Interview: LMCC Alum Spotlight
S: What are your thoughts about being a writer/editor in the age of digital tools such as collaborative editing/wiki/translation platforms? I thought of this question as I was reading your piece, Many Englishes
Makhzin, the magazine I co-edit with Ghalya Saadawi and Iman Mersal, is produced across time zones (Beirut, Edmonton (Canada), and New York). It exists primarily online and is configured for an audience that is geographically scattered. I think that we’re still trying to find a way to make sense of our relationship to place, not in terms of locality, but in terms of what our concerns are, where our engagement is and in what language are we speaking to each other. We’re trying to connect physical conversations to an online readership, which can be an editorial challenge.
S: How do you arrive at an endpoint (a final published piece) when the processes of interpretation/translation/questioning/coauthorship are seemingly endless?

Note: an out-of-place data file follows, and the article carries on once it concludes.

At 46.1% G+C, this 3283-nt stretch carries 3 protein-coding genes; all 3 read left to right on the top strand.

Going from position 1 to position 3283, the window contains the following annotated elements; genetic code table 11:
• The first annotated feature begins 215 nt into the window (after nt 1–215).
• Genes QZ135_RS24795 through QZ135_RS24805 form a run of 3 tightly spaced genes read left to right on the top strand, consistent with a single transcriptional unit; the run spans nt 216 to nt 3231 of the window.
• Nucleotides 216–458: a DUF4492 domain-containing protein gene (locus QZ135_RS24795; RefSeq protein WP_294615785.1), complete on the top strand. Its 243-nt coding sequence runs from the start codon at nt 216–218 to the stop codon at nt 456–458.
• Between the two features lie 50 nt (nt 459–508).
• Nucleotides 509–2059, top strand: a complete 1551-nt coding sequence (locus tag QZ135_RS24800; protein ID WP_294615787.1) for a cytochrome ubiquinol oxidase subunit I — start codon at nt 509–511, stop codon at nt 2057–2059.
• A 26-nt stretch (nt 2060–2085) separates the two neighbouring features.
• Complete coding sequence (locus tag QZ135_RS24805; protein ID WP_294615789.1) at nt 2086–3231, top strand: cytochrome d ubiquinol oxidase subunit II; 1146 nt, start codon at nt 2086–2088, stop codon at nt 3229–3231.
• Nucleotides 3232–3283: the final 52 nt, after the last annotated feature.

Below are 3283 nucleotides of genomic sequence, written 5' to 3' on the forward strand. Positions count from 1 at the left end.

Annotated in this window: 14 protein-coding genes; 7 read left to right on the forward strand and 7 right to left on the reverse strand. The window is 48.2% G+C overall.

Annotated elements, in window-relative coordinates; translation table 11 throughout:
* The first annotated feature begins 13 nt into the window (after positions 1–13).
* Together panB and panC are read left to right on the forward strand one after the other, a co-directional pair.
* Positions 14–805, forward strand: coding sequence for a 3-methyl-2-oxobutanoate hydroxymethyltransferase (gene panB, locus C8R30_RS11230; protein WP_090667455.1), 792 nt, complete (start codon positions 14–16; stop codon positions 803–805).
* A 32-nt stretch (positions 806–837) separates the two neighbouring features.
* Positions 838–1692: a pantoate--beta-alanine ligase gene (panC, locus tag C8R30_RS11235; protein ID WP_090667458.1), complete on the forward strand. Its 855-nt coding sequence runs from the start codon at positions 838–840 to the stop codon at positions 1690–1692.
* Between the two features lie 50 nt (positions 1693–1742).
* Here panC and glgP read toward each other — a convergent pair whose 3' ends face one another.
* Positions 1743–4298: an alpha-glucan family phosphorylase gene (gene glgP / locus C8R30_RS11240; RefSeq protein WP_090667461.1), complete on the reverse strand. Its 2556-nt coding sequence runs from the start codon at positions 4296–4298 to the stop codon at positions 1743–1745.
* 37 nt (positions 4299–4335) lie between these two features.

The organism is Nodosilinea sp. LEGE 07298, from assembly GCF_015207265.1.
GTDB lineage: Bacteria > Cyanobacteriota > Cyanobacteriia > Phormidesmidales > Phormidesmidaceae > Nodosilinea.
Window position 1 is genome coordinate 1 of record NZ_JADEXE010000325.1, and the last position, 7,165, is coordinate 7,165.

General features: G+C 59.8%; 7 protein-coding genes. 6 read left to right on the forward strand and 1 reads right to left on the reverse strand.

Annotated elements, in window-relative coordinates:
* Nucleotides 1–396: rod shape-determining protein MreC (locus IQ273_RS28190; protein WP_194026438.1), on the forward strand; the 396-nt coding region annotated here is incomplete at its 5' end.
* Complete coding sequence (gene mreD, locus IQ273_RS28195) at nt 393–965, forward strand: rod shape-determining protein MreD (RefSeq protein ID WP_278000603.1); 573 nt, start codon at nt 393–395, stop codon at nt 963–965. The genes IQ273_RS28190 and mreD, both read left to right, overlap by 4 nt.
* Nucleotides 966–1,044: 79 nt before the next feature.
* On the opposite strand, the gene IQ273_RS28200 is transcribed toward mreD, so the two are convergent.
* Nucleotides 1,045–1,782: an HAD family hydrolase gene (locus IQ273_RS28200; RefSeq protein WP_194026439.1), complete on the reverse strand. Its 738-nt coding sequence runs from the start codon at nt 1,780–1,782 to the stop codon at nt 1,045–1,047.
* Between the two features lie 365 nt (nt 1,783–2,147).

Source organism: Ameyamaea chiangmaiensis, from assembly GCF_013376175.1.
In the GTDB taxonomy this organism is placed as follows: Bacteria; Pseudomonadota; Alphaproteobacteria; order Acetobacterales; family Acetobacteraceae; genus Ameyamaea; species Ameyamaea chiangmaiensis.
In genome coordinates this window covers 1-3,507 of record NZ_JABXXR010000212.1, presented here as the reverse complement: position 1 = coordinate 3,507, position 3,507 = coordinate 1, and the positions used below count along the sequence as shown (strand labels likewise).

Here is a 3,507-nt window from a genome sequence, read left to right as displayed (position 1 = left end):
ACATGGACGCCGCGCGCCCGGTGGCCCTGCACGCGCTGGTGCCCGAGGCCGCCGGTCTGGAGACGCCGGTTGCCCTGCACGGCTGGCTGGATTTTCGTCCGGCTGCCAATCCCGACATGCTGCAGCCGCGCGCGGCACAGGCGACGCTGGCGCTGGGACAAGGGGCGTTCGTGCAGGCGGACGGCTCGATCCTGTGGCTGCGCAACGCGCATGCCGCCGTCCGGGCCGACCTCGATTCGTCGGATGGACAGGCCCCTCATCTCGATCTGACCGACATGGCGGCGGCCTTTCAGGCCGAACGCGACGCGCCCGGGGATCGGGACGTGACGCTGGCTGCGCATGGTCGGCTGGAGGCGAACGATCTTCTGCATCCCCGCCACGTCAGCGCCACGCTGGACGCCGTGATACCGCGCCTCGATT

M: I’m rarely satisfied when a piece goes online or is published. It’s hard for me to look back at it because I immediately want to re-write parts of it, etc. Sometimes, I’ll write a story and understand, only years later, what it was actually about! External structures such as deadlines or commissions are sometimes useful because they put an end to a potentially infinite process. I think it’s a matter of decision, of acknowledging that spending more time with a story or poem doesn’t necessarily make it better, though it could turn it into another, different piece. Trusted friends and editors can also help you distance yourself from a process that perhaps, no longer needs you.